Policing challenges must be met head-on

Alex Maskey

Interview with Alex Maskey: A year of Sinn Féin on the North’s Policing Board

Published in An Phoblacht on 23 October, 2008

FOLLOWING the historic decision by the Sinn Féin Ard Fheis in January 2007 to critically engage with the policing structures in the Six Counties, MLAs Alex Maskey, Martina Anderson and Daithí McKay took up their seats on the Policing Board just over a year ago. Speaking to An Phoblacht’s Emma Clancy this week, Alex Maskey said that there has been both progress achieved and serious challenges encountered in the effort to transform policing through this engagement.

“As we know all too well, the police in the North of Ireland have historically acted as the paramilitary arm of the British state and the force’s primary role was the suppression of nationalist and republican dissent. Over the past decade, Sinn Féin has achieved crucial reforms and legislation which have opened a framework for us to begin to change this.”

The ‘new beginning for policing’ outlined in the Good Friday Agreement and then the hard-won legislation for the human rights-based reforms called for by the Patten Report were two key developments in the struggle to change a partisan, repressive force into an acceptable civic policing service. Maskey said that a key challenge is to ensure that the progress in legislation must now be implemented on the ground.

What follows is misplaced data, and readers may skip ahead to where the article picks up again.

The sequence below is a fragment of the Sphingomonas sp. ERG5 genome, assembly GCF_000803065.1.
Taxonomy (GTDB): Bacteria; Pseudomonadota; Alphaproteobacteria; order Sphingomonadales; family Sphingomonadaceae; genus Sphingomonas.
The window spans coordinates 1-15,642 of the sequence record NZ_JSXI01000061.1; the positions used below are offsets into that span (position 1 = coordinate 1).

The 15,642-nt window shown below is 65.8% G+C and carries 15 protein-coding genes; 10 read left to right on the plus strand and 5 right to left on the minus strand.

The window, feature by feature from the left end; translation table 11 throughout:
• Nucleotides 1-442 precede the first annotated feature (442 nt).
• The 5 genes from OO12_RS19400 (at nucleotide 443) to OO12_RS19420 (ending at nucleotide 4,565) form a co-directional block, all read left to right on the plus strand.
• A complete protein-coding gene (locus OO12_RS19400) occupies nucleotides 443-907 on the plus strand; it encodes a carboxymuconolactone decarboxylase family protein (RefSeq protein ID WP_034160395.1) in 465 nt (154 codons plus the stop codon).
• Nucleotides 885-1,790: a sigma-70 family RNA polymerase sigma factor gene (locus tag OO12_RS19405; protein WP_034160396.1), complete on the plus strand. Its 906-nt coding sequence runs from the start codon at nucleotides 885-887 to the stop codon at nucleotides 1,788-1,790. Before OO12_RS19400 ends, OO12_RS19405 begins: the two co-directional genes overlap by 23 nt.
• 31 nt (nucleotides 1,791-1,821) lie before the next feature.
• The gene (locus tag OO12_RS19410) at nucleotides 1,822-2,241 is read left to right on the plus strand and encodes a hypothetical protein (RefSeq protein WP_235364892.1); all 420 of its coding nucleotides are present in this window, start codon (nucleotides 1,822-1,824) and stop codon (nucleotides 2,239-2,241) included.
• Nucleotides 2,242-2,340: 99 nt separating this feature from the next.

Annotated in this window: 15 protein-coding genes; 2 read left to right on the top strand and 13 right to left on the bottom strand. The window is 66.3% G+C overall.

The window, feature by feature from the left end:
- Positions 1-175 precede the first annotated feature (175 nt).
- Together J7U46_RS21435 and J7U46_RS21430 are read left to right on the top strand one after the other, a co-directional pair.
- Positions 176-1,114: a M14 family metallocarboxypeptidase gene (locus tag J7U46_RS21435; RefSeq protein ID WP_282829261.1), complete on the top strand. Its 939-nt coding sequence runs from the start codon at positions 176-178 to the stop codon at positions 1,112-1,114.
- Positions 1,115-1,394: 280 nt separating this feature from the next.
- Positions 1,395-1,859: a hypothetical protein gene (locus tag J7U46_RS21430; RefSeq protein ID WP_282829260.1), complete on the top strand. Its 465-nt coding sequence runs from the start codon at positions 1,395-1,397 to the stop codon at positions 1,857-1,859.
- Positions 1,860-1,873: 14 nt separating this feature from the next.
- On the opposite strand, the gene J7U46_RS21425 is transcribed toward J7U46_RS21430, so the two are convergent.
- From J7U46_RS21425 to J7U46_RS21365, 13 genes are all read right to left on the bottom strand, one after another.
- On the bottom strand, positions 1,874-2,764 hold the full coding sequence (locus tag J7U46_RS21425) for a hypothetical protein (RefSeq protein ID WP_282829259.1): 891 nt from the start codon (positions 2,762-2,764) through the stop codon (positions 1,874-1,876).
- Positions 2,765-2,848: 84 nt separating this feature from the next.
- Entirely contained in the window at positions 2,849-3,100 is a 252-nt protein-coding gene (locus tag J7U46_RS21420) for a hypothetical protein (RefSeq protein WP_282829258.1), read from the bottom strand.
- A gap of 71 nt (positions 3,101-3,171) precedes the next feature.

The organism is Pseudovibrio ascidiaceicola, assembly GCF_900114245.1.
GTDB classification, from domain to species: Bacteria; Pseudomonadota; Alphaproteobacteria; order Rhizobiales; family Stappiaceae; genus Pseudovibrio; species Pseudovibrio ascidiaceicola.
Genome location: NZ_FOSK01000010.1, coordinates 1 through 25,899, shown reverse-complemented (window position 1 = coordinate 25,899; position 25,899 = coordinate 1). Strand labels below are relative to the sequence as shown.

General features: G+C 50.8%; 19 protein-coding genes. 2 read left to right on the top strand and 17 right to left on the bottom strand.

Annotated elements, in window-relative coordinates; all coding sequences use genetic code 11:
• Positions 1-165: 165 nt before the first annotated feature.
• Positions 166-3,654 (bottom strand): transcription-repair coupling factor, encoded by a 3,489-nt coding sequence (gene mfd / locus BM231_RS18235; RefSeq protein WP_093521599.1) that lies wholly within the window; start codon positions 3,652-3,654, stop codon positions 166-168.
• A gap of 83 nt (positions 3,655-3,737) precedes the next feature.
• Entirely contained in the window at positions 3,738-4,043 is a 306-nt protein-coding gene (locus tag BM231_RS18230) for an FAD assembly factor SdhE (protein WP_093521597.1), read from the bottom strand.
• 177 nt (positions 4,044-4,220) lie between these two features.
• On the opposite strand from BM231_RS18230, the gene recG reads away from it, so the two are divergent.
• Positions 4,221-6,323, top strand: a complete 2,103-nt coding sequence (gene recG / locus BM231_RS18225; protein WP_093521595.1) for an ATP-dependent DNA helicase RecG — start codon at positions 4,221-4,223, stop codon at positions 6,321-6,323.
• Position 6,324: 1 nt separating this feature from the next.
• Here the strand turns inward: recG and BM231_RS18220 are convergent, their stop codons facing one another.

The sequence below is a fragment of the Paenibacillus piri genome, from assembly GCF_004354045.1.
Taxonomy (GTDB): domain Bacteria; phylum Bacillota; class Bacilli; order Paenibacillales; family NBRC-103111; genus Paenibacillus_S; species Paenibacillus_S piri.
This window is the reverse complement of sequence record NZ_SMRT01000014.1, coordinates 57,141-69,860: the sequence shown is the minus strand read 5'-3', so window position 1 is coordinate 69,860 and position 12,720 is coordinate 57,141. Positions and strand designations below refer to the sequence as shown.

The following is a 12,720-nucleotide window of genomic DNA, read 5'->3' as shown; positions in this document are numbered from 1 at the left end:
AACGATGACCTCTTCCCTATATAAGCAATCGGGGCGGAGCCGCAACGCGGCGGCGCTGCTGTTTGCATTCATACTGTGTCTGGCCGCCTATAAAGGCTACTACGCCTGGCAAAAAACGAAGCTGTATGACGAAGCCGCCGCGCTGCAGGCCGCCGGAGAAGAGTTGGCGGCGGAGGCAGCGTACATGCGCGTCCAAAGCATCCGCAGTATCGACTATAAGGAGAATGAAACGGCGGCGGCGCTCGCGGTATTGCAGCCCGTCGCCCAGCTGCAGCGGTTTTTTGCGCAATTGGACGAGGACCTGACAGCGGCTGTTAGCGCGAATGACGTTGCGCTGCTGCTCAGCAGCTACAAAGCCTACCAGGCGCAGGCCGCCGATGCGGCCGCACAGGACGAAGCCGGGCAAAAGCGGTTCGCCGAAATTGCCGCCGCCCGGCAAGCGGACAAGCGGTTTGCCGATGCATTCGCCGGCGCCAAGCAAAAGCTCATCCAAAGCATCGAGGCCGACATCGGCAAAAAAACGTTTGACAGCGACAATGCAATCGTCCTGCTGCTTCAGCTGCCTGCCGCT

He outlined to An Phoblacht the work that Sinn Féin members have been doing on the Policing Board in order to try to achieve the goals set out collectively out by the party at the 2007 Extraordinary Ard Fheis, the challenges they face and the necessity of devolution of policing and justice powers from Westminster.

Policing Board

“During the past year, we’ve had to try to take stock of the Policing Board and to familiarise ourselves with its role and the way it functions. Now we are entering the next phase where we can focus on our specific priorities.”

The key role of the Policing Board is to monitor the service and hold it to account, as well as negotiating the PSNI’s plans and budgets. It also comprises several sub-committees which oversee various aspects of the functioning of the police.

Alex Maskey is the chair of the Community Engagement Committee and is leading the effort to build a new policing model where communities are consulted, have input into shaping policing and monitor the implementation of PSNI/neighbourhood goals.

He explained that among the range of the key issues Sinn Féin is playing a leading role in are community engagement, human rights, personnel, delivery of service – ie crime prevention and detection rates – and estate management.

Foyle MLA Martina Anderson has been working on the board’s Human Rights Committee which aims to ensure that all aspects of policing are compliant with human rights legislation. North Antrim MLA Daithí McKay is part of the Personnel Committee and a key issue he is involved in is trying to ensure that all communities have proper representation in each area of the PSNI.

Gerry O’Hara is serving on the board as an independent member and, among other issues, he has been campaigning on Irish-language rights.

Community Engagement

Maskey described the role of the Community Engagement Committee as being to oversee the development of the board’s engagement with the public and to target particular communities and groups with specific needs.

A crucial plank in the democratisation of policing is the district policing partnerships (DPPs) and the committee Maskey heads is overseeing their development.